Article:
NBN Co will have to face any 5G substitution threat itself

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NBN Co will have to face any 5G substitution threat itself

Regulator wants to stay out of it.

NBN Co won’t be protected from 5G network competition, even if the forthcoming cellular services and fixed line broadband become substitutable for the first time.

Referring to the development 5G, Australian Competition and Consumer Commission (ACCC) chairman Rod Sims said today that “what we must never do… is seek to restrain others in order to protect the NBN business model”.

“This would be a disaster for consumers,” he said today. [pdf]

Sims said that the advent of 5G meant that “mobile broadband services may become more of a viable substitute for fixed broadband.”

In particular, he said that hybrid modems - which offered both fixed and mobile connectivity options - could become commonplace, with traffic diverted onto mobile to save operators on costs associated with the NBN (and potentially increase their broadband margins in the process).

“We have long heard providers complain about low margins on the NBN, which is largely due to the variable costs of provisioning capacity to support high speeds and growing data traffic,” Sims said.

“So for those RSPs with an alternative mobile or wireless network, it may be more cost effective to offload some fixed NBN data traffic onto their own  network (where consumers have a hybrid modem) or seek to supply some services entirely over their own mobile network, completely bypassing the NBN.”

With that being said, it's unclear if NBN Co is all that concerned about 5G substitution. 5G networks require a higher density of antennas to that of 4G, likely limiting their reach - at least initially - to mostly metropolitan areas.

NBN Co is also clearly in the 5G game itself, running lab tests and sitting on sizable reserves of prime 5G spectrum.

The company could incorporate 5G into its multi-technology mix in future to serve some fixed wireless users where it made commercial sense.

Radio access network sharing

A more intriguing possibility raised by Sims is the potential for multiple 5G operators to share a single radio access network (RAN).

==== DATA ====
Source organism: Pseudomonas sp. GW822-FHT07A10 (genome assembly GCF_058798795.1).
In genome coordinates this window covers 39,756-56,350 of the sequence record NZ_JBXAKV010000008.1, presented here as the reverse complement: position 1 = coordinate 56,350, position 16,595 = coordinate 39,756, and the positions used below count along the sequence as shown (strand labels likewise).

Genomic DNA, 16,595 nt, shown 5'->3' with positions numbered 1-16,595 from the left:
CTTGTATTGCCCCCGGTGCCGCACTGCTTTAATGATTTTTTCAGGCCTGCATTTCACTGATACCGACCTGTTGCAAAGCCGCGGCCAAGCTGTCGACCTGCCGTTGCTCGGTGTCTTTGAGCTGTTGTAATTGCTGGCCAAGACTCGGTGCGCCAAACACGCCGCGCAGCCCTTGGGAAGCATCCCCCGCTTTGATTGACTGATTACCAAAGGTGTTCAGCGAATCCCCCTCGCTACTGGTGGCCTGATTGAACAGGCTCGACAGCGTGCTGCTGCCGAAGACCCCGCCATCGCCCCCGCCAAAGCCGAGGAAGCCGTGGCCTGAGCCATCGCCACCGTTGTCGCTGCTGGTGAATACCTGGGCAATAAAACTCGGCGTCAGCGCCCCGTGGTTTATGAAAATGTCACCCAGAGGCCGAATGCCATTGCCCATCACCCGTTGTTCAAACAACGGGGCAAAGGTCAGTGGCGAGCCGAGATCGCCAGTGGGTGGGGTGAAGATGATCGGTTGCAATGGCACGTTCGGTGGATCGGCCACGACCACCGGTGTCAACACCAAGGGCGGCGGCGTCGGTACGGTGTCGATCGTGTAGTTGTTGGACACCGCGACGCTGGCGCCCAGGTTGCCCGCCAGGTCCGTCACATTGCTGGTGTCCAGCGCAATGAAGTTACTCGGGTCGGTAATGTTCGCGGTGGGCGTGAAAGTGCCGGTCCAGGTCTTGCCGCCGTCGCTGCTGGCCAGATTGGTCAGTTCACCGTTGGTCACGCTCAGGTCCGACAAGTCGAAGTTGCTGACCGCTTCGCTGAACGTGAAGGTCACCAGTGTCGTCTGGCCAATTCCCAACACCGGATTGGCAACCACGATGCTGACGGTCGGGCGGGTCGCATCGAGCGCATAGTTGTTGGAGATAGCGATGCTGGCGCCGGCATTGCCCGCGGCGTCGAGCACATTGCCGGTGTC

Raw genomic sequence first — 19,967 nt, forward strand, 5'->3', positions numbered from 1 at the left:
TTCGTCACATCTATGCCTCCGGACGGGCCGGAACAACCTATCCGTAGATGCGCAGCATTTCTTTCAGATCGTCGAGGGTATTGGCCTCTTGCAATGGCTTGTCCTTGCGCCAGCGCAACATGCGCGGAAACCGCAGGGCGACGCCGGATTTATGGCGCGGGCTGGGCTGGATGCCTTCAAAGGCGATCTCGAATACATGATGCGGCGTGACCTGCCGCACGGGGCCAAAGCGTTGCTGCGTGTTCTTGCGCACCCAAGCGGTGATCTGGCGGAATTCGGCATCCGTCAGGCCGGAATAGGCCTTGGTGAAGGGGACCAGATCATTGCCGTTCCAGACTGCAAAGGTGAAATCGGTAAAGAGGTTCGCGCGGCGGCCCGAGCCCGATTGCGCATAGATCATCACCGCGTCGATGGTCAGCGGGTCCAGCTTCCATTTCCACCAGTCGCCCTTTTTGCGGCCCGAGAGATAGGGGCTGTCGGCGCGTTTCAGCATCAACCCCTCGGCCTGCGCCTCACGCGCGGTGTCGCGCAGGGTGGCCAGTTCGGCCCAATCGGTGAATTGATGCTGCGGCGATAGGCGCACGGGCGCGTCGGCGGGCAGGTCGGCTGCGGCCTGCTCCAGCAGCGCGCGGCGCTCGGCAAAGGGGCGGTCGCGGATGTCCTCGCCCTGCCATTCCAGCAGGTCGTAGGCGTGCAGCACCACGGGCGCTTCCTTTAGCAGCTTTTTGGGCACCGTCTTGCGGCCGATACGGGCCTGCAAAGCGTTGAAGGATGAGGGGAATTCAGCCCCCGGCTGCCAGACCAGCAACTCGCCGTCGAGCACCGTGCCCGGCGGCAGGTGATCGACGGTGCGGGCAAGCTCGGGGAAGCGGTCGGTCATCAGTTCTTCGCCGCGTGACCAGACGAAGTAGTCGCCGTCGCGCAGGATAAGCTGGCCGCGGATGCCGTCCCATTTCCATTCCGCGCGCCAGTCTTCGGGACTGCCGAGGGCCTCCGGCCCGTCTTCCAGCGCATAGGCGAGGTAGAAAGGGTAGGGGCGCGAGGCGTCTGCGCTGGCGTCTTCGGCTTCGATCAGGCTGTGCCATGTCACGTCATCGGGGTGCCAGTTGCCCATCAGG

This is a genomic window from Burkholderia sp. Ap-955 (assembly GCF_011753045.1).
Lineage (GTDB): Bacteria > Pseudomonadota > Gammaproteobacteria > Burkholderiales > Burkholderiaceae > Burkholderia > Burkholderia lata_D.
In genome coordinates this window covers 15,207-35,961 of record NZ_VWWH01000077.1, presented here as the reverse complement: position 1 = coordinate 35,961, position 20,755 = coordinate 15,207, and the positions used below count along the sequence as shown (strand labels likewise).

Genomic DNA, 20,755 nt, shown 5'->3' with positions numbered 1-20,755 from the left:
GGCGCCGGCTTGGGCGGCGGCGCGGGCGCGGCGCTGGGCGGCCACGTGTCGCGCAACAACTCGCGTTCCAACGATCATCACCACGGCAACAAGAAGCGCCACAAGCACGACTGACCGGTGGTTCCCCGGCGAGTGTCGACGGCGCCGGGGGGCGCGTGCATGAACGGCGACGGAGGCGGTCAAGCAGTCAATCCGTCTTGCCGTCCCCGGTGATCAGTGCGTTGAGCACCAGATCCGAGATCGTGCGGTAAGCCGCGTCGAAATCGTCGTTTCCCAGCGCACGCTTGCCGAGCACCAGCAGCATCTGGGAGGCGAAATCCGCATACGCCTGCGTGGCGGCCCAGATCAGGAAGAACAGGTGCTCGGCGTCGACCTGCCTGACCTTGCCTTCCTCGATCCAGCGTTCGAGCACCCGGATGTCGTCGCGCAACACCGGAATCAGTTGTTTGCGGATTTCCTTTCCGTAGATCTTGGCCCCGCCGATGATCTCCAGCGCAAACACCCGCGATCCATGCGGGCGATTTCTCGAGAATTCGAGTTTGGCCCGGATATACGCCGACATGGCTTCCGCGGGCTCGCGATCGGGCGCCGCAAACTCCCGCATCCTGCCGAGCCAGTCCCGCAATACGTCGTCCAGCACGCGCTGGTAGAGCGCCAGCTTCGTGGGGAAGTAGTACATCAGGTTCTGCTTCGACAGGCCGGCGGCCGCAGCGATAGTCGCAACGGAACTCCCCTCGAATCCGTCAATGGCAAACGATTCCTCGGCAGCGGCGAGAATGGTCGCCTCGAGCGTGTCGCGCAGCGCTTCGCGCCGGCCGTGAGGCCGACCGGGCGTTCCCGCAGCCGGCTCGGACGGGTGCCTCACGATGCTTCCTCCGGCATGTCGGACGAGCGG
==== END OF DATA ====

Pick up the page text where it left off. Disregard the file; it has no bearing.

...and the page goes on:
Network sharing - particularly in Australia - has been limited so far, with some telcos co-locating LTE equipment on a single tower, but running their own separate networks.

Under a 5G model, however, the network core is highly software-defined, potentially offering greater opportunities for multiple telcos to run virtually partitioned services over the same network infrastructure.

“Bilateral RAN sharing arrangements have the potential to save operators between 20 to 40 per cent on network costs,” Sims noted.

“There is a lot of debate around internationally, about the benefits of network sharing, particularly moving into a 5G world.

“Some countries have been looking at fundamentally altering the structure of their mobiles market, moving from multiple competing mobile networks, to a shared wholesale network where operators simply buy capacity from one or two network providers.

“This may see competition in mobiles evolve, so rather than network against network, we may see competition within the network, between different providers sharing the same RAN.”

However, he noted that he did not think RAN sharing would be seen in Australia “to any great extent”.

Even so, it was a question Sims thought was worth asking in the context of the evolution of mobile in Australia.

“There may be benefits to 5G active network sharing, particularly where it encourages smaller players to invest and roll-out new services while also enabling them to keep control over and differentiate their services, and so be active independent competitors,” he said.

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